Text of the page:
Is it beneficial to know how much your co-workers make?

The author asserts that although compensation inequities can foment envy, a culture of secrecy can do even more damage in the workplace.

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Money can’t buy happiness, they say.

I once worked for a Fortune 500 company. I started at the bottom. I climbed the ladder and eventually got promoted to a leadership position. I was thrilled, so thrilled I came in early, stayed late, started projects, volunteered for cross-departmental teams, took on additional responsibilities. I worked really hard.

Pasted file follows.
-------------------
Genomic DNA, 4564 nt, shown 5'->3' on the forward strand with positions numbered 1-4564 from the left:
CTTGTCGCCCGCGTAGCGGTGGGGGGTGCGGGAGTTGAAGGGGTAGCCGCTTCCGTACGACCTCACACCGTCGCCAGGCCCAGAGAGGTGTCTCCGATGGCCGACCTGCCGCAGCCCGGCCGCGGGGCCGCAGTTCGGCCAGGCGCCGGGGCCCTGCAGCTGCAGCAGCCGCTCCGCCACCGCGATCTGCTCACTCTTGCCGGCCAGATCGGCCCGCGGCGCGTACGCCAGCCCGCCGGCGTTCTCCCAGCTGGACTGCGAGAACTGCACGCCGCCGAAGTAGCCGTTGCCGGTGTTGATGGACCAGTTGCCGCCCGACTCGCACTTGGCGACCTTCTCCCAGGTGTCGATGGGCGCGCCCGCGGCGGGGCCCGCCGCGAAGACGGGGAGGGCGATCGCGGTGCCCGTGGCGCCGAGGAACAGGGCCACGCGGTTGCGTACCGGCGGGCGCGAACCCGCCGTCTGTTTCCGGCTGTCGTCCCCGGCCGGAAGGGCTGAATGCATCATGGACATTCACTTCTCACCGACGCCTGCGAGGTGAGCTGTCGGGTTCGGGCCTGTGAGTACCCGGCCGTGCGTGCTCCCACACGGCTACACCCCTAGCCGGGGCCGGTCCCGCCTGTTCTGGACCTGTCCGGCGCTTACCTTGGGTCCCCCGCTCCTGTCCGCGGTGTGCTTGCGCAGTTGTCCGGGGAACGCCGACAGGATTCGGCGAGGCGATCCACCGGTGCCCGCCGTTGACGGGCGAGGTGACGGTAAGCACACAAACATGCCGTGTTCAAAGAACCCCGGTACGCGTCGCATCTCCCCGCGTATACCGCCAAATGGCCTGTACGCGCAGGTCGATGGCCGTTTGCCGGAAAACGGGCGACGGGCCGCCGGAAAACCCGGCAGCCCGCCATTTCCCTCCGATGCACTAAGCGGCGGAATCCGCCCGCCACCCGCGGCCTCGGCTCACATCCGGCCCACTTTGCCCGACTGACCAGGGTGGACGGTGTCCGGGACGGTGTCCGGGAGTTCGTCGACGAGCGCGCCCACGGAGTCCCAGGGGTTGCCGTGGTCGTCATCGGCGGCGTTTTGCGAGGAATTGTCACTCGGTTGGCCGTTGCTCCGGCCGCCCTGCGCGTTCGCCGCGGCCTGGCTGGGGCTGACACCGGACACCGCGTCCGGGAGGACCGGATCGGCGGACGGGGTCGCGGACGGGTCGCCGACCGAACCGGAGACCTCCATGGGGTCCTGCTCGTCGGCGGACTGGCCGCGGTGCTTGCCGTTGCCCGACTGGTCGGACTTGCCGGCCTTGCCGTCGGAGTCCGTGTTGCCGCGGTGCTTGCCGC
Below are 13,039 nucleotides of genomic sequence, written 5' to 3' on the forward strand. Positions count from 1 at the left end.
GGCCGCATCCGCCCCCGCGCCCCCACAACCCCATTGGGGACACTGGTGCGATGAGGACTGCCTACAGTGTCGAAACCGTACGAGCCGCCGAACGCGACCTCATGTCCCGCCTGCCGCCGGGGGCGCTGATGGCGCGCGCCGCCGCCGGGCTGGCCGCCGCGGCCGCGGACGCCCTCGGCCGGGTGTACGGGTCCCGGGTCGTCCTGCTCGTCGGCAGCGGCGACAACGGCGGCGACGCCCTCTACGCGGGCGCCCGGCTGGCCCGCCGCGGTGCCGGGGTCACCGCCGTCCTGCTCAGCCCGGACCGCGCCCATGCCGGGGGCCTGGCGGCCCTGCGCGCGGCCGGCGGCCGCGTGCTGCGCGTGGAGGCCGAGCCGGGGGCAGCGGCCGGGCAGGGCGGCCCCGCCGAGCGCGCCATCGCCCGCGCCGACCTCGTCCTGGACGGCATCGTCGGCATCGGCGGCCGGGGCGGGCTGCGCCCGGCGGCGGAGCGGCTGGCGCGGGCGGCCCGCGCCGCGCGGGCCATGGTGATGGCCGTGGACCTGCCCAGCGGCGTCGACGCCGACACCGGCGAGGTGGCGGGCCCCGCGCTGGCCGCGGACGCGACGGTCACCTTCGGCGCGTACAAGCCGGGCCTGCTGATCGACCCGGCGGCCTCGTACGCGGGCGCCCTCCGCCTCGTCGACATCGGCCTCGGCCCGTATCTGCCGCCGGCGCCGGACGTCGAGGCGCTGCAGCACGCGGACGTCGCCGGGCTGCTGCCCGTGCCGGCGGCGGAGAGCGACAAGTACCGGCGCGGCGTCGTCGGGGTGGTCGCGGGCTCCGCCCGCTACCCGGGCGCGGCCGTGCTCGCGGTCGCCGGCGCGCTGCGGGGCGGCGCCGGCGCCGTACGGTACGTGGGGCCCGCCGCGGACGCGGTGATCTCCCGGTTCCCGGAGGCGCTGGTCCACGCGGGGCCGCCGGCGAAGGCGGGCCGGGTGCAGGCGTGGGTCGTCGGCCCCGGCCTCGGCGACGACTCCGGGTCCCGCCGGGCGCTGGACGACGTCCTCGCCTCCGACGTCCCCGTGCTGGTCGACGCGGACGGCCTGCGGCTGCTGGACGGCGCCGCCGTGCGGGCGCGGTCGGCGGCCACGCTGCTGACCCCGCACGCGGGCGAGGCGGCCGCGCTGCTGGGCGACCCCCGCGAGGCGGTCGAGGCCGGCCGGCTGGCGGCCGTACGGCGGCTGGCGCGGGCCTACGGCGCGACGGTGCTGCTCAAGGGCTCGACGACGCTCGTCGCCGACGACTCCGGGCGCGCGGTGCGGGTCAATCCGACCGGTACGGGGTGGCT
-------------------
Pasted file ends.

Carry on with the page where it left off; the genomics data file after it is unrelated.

I felt good about my job. I was happy.

Then I found out another supervisor—a lazy, argumentative, culture-killing supervisor—made about 50 percent more than I did.

I became a lot less happy.

I tried to forget it. I kept telling myself all that mattered was whether I was satisfied with what I made. I kept telling myself that what others earned was irrelevant. I kept telling myself nothing had really changed.

Everything had changed, because now I knew.

To my discredit, I never got over it. I couldn’t change how much he earned, but I could change how hard I worked. To my discredit, that did change.

I still worked hard, but not that hard.

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